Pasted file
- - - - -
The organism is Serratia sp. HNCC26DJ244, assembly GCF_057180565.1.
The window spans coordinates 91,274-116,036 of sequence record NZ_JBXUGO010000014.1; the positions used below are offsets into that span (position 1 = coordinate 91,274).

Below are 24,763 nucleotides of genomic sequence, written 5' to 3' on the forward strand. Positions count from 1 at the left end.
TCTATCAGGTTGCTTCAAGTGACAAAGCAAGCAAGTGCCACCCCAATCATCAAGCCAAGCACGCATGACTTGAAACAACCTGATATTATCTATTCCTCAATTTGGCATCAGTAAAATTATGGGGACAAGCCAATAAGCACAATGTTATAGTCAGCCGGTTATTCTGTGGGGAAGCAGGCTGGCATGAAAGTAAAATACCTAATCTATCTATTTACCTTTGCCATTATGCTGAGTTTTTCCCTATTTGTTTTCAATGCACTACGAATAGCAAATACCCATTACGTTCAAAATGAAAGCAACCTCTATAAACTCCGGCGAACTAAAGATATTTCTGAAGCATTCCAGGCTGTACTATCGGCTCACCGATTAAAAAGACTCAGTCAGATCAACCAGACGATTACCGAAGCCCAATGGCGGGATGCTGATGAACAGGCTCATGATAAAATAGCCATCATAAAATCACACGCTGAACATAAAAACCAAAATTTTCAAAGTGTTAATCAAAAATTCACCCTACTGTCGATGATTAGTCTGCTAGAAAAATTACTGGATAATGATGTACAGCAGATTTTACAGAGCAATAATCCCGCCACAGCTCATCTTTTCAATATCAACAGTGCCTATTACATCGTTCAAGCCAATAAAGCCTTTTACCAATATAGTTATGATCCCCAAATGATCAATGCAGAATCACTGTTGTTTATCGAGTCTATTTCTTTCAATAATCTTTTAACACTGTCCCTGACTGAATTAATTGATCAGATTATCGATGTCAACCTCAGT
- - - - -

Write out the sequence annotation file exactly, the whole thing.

The organism is Serratia sp. HNCC26DJ244, assembly GCF_057180565.1.
The window spans coordinates 91,274-116,036 of sequence record NZ_JBXUGO010000014.1; the positions used below are offsets into that span (position 1 = coordinate 91,274).

Below are 24,763 nucleotides of genomic sequence, written 5' to 3' on the forward strand. Positions count from 1 at the left end.
TCTATCAGGTTGCTTCAAGTGACAAAGCAAGCAAGTGCCACCCCAATCATCAAGCCAAGCACGCATGACTTGAAACAACCTGATATTATCTATTCCTCAATTTGGCATCAGTAAAATTATGGGGACAAGCCAATAAGCACAATGTTATAGTCAGCCGGTTATTCTGTGGGGAAGCAGGCTGGCATGAAAGTAAAATACCTAATCTATCTATTTACCTTTGCCATTATGCTGAGTTTTTCCCTATTTGTTTTCAATGCACTACGAATAGCAAATACCCATTACGTTCAAAATGAAAGCAACCTCTATAAACTCCGGCGAACTAAAGATATTTCTGAAGCATTCCAGGCTGTACTATCGGCTCACCGATTAAAAAGACTCAGTCAGATCAACCAGACGATTACCGAAGCCCAATGGCGGGATGCTGATGAACAGGCTCATGATAAAATAGCCATCATAAAATCACACGCTGAACATAAAAACCAAAATTTTCAAAGTGTTAATCAAAAATTCACCCTACTGTCGATGATTAGTCTGCTAGAAAAATTACTGGATAATGATGTACAGCAGATTTTACAGAGCAATAATCCCGCCACAGCTCATCTTTTCAATATCAACAGTGCCTATTACATCGTTCAAGCCAATAAAGCCTTTTACCAATATAGTTATGATCCCCAAATGATCAATGCAGAATCACTGTTGTTTATCGAGTCTATTTCTTTCAATAATCTTTTAACACTGTCCCTGACTGAATTAATTGATCAGATTATCGATGTCAACCTCAGT